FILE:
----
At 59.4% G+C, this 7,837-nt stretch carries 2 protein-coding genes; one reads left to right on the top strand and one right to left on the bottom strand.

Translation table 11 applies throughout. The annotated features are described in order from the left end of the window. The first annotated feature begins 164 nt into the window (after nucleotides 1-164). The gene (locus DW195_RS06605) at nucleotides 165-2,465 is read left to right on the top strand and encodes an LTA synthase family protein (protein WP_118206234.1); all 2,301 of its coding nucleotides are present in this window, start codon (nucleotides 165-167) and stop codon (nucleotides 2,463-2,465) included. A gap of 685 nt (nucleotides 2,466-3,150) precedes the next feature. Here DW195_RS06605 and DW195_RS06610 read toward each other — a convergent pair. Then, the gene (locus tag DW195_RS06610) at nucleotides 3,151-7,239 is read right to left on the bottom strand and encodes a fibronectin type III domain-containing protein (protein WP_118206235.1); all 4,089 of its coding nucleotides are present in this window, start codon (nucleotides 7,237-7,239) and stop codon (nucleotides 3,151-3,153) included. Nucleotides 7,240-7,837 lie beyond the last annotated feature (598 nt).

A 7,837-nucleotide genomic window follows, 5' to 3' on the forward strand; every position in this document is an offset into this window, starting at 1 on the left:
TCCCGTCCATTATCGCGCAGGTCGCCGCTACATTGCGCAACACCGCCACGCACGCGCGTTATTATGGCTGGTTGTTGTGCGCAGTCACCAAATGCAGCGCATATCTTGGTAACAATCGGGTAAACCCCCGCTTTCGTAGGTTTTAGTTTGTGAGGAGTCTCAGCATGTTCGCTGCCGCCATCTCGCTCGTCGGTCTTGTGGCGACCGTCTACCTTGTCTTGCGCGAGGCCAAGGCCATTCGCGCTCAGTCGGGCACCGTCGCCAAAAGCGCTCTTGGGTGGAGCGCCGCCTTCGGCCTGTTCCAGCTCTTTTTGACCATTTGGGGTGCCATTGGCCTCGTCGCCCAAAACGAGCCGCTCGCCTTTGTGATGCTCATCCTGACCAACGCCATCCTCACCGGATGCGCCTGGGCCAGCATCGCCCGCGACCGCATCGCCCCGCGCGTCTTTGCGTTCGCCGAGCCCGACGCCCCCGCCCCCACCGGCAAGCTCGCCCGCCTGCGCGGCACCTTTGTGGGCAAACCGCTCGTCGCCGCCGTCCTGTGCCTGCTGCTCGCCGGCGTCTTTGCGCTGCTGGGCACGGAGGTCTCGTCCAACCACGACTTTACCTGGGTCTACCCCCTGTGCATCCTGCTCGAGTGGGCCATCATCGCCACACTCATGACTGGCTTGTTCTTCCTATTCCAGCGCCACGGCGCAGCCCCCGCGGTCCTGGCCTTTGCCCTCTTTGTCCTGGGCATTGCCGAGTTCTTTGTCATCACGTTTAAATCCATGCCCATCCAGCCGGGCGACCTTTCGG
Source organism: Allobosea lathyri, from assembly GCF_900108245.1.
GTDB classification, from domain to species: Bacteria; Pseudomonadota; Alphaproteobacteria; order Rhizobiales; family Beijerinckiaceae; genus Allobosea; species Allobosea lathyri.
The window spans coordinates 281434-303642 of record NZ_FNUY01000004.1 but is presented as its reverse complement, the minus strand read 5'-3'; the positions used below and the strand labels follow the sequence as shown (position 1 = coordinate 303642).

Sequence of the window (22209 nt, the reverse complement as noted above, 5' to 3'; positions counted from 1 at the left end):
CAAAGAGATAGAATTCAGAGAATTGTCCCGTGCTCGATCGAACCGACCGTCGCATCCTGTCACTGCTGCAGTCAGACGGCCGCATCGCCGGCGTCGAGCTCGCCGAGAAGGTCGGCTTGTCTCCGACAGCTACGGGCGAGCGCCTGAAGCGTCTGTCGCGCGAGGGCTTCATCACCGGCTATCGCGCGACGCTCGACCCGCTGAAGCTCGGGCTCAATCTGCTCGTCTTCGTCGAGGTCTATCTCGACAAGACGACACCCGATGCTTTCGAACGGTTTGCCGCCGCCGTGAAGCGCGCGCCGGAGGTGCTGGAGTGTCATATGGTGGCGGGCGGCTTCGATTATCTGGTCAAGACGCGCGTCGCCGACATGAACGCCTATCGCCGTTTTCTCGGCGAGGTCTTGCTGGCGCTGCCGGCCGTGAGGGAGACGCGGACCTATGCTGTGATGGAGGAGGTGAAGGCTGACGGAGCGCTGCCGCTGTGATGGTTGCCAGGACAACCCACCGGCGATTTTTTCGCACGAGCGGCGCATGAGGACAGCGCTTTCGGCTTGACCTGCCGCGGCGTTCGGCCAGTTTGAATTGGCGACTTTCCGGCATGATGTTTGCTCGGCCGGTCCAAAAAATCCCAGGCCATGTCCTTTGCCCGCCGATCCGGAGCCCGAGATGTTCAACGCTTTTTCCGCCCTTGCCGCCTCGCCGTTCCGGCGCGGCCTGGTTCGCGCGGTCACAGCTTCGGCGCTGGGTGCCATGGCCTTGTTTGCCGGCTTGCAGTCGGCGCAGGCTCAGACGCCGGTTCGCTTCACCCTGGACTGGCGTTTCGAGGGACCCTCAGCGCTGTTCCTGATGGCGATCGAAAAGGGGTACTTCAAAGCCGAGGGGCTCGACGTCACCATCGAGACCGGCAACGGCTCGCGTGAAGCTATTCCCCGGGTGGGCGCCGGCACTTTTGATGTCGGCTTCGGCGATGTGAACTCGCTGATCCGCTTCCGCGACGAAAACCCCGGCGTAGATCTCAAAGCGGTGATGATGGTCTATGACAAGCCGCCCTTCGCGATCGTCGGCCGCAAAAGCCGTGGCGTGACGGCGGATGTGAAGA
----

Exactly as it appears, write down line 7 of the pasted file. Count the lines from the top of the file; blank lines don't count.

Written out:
The window spans coordinates 281434-303642 of record NZ_FNUY01000004.1 but is presented as its reverse complement, the minus strand read 5'-3'; the positions used below and the strand labels follow the sequence as shown (position 1 = coordinate 303642).